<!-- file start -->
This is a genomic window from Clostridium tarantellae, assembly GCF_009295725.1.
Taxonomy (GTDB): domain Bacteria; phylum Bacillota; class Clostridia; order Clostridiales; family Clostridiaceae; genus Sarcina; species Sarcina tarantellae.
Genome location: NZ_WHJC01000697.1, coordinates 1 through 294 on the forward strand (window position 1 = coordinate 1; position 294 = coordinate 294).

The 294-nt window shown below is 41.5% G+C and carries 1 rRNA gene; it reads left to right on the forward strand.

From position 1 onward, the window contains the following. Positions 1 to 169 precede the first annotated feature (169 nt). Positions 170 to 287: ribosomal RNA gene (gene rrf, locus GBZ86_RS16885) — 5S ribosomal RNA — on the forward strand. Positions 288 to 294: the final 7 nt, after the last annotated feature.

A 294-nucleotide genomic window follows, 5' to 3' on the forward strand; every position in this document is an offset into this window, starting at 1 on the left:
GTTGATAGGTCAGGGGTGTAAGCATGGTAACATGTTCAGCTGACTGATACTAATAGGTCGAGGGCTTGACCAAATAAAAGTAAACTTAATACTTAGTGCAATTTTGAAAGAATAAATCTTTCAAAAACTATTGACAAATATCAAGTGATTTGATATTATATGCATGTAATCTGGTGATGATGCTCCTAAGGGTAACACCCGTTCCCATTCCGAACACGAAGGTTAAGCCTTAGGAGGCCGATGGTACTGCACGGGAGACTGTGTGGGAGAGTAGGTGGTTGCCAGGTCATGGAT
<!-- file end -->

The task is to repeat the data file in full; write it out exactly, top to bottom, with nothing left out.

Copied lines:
This is a genomic window from Clostridium tarantellae, assembly GCF_009295725.1.
Taxonomy (GTDB): domain Bacteria; phylum Bacillota; class Clostridia; order Clostridiales; family Clostridiaceae; genus Sarcina; species Sarcina tarantellae.
Genome location: NZ_WHJC01000697.1, coordinates 1 through 294 on the forward strand (window position 1 = coordinate 1; position 294 = coordinate 294).

The 294-nt window shown below is 41.5% G+C and carries 1 rRNA gene; it reads left to right on the forward strand.

From position 1 onward, the window contains the following. Positions 1 to 169 precede the first annotated feature (169 nt). Positions 170 to 287: ribosomal RNA gene (gene rrf, locus GBZ86_RS16885) — 5S ribosomal RNA — on the forward strand. Positions 288 to 294: the final 7 nt, after the last annotated feature.

A 294-nucleotide genomic window follows, 5' to 3' on the forward strand; every position in this document is an offset into this window, starting at 1 on the left:
GTTGATAGGTCAGGGGTGTAAGCATGGTAACATGTTCAGCTGACTGATACTAATAGGTCGAGGGCTTGACCAAATAAAAGTAAACTTAATACTTAGTGCAATTTTGAAAGAATAAATCTTTCAAAAACTATTGACAAATATCAAGTGATTTGATATTATATGCATGTAATCTGGTGATGATGCTCCTAAGGGTAACACCCGTTCCCATTCCGAACACGAAGGTTAAGCCTTAGGAGGCCGATGGTACTGCACGGGAGACTGTGTGGGAGAGTAGGTGGTTGCCAGGTCATGGAT